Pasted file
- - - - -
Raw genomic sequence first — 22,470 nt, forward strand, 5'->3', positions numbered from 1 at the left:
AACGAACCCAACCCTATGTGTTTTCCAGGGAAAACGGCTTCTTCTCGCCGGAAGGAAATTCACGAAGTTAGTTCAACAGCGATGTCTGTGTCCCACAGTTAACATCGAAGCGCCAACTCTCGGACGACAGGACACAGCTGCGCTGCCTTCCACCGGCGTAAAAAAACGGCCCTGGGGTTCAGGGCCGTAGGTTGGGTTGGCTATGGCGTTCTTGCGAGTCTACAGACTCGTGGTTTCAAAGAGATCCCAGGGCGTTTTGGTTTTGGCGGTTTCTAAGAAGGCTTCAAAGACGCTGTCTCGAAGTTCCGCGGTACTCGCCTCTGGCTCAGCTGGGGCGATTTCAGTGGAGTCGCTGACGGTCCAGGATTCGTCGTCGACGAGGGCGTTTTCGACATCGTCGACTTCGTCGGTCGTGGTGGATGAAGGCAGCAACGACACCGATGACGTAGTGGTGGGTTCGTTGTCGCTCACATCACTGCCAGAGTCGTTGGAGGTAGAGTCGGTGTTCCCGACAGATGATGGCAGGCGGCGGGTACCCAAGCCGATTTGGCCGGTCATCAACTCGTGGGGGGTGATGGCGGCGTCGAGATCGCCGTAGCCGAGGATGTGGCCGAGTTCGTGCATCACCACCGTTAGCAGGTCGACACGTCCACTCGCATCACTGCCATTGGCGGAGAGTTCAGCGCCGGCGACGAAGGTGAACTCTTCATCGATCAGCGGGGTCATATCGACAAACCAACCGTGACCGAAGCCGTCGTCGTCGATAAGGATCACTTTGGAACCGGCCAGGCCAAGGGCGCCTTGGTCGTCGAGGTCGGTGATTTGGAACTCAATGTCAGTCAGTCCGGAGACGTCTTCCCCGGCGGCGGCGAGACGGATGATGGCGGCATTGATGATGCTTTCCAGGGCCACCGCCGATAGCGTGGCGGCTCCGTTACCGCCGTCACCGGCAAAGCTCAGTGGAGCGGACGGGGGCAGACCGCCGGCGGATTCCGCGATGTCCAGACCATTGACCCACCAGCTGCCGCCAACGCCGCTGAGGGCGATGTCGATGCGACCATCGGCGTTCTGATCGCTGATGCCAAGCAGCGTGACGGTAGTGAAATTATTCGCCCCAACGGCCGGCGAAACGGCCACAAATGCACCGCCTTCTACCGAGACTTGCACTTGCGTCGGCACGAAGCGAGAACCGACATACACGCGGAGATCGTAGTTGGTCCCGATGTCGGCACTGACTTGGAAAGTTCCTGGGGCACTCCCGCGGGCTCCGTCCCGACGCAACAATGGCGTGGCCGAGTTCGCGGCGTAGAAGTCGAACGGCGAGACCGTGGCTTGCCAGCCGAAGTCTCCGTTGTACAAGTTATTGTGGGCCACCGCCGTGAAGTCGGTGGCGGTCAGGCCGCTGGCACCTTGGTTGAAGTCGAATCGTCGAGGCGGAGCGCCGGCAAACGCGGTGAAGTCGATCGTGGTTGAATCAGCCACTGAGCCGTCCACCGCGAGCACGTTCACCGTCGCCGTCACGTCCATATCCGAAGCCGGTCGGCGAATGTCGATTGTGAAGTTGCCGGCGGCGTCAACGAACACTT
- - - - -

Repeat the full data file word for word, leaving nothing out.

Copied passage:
Raw genomic sequence first — 22,470 nt, forward strand, 5'->3', positions numbered from 1 at the left:
AACGAACCCAACCCTATGTGTTTTCCAGGGAAAACGGCTTCTTCTCGCCGGAAGGAAATTCACGAAGTTAGTTCAACAGCGATGTCTGTGTCCCACAGTTAACATCGAAGCGCCAACTCTCGGACGACAGGACACAGCTGCGCTGCCTTCCACCGGCGTAAAAAAACGGCCCTGGGGTTCAGGGCCGTAGGTTGGGTTGGCTATGGCGTTCTTGCGAGTCTACAGACTCGTGGTTTCAAAGAGATCCCAGGGCGTTTTGGTTTTGGCGGTTTCTAAGAAGGCTTCAAAGACGCTGTCTCGAAGTTCCGCGGTACTCGCCTCTGGCTCAGCTGGGGCGATTTCAGTGGAGTCGCTGACGGTCCAGGATTCGTCGTCGACGAGGGCGTTTTCGACATCGTCGACTTCGTCGGTCGTGGTGGATGAAGGCAGCAACGACACCGATGACGTAGTGGTGGGTTCGTTGTCGCTCACATCACTGCCAGAGTCGTTGGAGGTAGAGTCGGTGTTCCCGACAGATGATGGCAGGCGGCGGGTACCCAAGCCGATTTGGCCGGTCATCAACTCGTGGGGGGTGATGGCGGCGTCGAGATCGCCGTAGCCGAGGATGTGGCCGAGTTCGTGCATCACCACCGTTAGCAGGTCGACACGTCCACTCGCATCACTGCCATTGGCGGAGAGTTCAGCGCCGGCGACGAAGGTGAACTCTTCATCGATCAGCGGGGTCATATCGACAAACCAACCGTGACCGAAGCCGTCGTCGTCGATAAGGATCACTTTGGAACCGGCCAGGCCAAGGGCGCCTTGGTCGTCGAGGTCGGTGATTTGGAACTCAATGTCAGTCAGTCCGGAGACGTCTTCCCCGGCGGCGGCGAGACGGATGATGGCGGCATTGATGATGCTTTCCAGGGCCACCGCCGATAGCGTGGCGGCTCCGTTACCGCCGTCACCGGCAAAGCTCAGTGGAGCGGACGGGGGCAGACCGCCGGCGGATTCCGCGATGTCCAGACCATTGACCCACCAGCTGCCGCCAACGCCGCTGAGGGCGATGTCGATGCGACCATCGGCGTTCTGATCGCTGATGCCAAGCAGCGTGACGGTAGTGAAATTATTCGCCCCAACGGCCGGCGAAACGGCCACAAATGCACCGCCTTCTACCGAGACTTGCACTTGCGTCGGCACGAAGCGAGAACCGACATACACGCGGAGATCGTAGTTGGTCCCGATGTCGGCACTGACTTGGAAAGTTCCTGGGGCACTCCCGCGGGCTCCGTCCCGACGCAACAATGGCGTGGCCGAGTTCGCGGCGTAGAAGTCGAACGGCGAGACCGTGGCTTGCCAGCCGAAGTCTCCGTTGTACAAGTTATTGTGGGCCACCGCCGTGAAGTCGGTGGCGGTCAGGCCGCTGGCACCTTGGTTGAAGTCGAATCGTCGAGGCGGAGCGCCGGCAAACGCGGTGAAGTCGATCGTGGTTGAATCAGCCACTGAGCCGTCCACCGCGAGCACGTTCACCGTCGCCGTCACGTCCATATCCGAAGCCGGTCGGCGAATGTCGATTGTGAAGTTGCCGGCGGCGTCAACGAACACTT